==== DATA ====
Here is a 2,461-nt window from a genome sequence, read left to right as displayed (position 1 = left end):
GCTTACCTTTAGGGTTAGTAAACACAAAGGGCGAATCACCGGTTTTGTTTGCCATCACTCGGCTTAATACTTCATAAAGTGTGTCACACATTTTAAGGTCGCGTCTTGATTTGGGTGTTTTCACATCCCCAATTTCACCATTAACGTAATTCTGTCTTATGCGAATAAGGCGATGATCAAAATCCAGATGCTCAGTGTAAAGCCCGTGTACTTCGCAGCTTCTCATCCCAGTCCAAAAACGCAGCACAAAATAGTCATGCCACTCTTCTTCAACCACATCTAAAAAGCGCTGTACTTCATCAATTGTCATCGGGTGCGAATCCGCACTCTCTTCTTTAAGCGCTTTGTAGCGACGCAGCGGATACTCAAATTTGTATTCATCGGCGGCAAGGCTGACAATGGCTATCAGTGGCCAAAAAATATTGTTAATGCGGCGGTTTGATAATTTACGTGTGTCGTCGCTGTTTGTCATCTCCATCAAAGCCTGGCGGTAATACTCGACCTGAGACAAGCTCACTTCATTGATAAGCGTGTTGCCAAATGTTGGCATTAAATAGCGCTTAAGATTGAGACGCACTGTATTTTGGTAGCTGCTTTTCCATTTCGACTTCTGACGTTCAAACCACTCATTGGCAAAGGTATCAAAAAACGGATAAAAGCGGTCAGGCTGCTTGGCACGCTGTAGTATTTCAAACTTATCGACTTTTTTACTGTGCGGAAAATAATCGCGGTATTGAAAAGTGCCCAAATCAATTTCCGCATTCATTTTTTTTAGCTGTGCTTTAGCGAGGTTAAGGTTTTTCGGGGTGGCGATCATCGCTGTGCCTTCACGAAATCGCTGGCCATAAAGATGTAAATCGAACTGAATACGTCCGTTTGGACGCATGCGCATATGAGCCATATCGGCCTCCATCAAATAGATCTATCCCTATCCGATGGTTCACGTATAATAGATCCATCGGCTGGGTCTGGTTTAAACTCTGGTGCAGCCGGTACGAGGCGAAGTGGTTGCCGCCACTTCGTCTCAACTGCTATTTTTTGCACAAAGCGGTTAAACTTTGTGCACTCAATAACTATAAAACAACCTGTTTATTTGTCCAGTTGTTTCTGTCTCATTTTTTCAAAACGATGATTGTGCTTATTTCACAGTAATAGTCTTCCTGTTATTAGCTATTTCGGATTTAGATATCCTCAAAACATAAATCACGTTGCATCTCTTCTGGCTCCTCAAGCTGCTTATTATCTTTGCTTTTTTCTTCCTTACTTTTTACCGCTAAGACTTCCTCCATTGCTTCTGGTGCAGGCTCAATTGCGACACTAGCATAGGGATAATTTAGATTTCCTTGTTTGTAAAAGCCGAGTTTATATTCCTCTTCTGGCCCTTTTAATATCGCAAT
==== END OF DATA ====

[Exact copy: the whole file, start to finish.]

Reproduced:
Here is a 2,461-nt window from a genome sequence, read left to right as displayed (position 1 = left end):
GCTTACCTTTAGGGTTAGTAAACACAAAGGGCGAATCACCGGTTTTGTTTGCCATCACTCGGCTTAATACTTCATAAAGTGTGTCACACATTTTAAGGTCGCGTCTTGATTTGGGTGTTTTCACATCCCCAATTTCACCATTAACGTAATTCTGTCTTATGCGAATAAGGCGATGATCAAAATCCAGATGCTCAGTGTAAAGCCCGTGTACTTCGCAGCTTCTCATCCCAGTCCAAAAACGCAGCACAAAATAGTCATGCCACTCTTCTTCAACCACATCTAAAAAGCGCTGTACTTCATCAATTGTCATCGGGTGCGAATCCGCACTCTCTTCTTTAAGCGCTTTGTAGCGACGCAGCGGATACTCAAATTTGTATTCATCGGCGGCAAGGCTGACAATGGCTATCAGTGGCCAAAAAATATTGTTAATGCGGCGGTTTGATAATTTACGTGTGTCGTCGCTGTTTGTCATCTCCATCAAAGCCTGGCGGTAATACTCGACCTGAGACAAGCTCACTTCATTGATAAGCGTGTTGCCAAATGTTGGCATTAAATAGCGCTTAAGATTGAGACGCACTGTATTTTGGTAGCTGCTTTTCCATTTCGACTTCTGACGTTCAAACCACTCATTGGCAAAGGTATCAAAAAACGGATAAAAGCGGTCAGGCTGCTTGGCACGCTGTAGTATTTCAAACTTATCGACTTTTTTACTGTGCGGAAAATAATCGCGGTATTGAAAAGTGCCCAAATCAATTTCCGCATTCATTTTTTTTAGCTGTGCTTTAGCGAGGTTAAGGTTTTTCGGGGTGGCGATCATCGCTGTGCCTTCACGAAATCGCTGGCCATAAAGATGTAAATCGAACTGAATACGTCCGTTTGGACGCATGCGCATATGAGCCATATCGGCCTCCATCAAATAGATCTATCCCTATCCGATGGTTCACGTATAATAGATCCATCGGCTGGGTCTGGTTTAAACTCTGGTGCAGCCGGTACGAGGCGAAGTGGTTGCCGCCACTTCGTCTCAACTGCTATTTTTTGCACAAAGCGGTTAAACTTTGTGCACTCAATAACTATAAAACAACCTGTTTATTTGTCCAGTTGTTTCTGTCTCATTTTTTCAAAACGATGATTGTGCTTATTTCACAGTAATAGTCTTCCTGTTATTAGCTATTTCGGATTTAGATATCCTCAAAACATAAATCACGTTGCATCTCTTCTGGCTCCTCAAGCTGCTTATTATCTTTGCTTTTTTCTTCCTTACTTTTTACCGCTAAGACTTCCTCCATTGCTTCTGGTGCAGGCTCAATTGCGACACTAGCATAGGGATAATTTAGATTTCCTTGTTTGTAAAAGCCGAGTTTATATTCCTCTTCTGGCCCTTTTAATATCGCAAT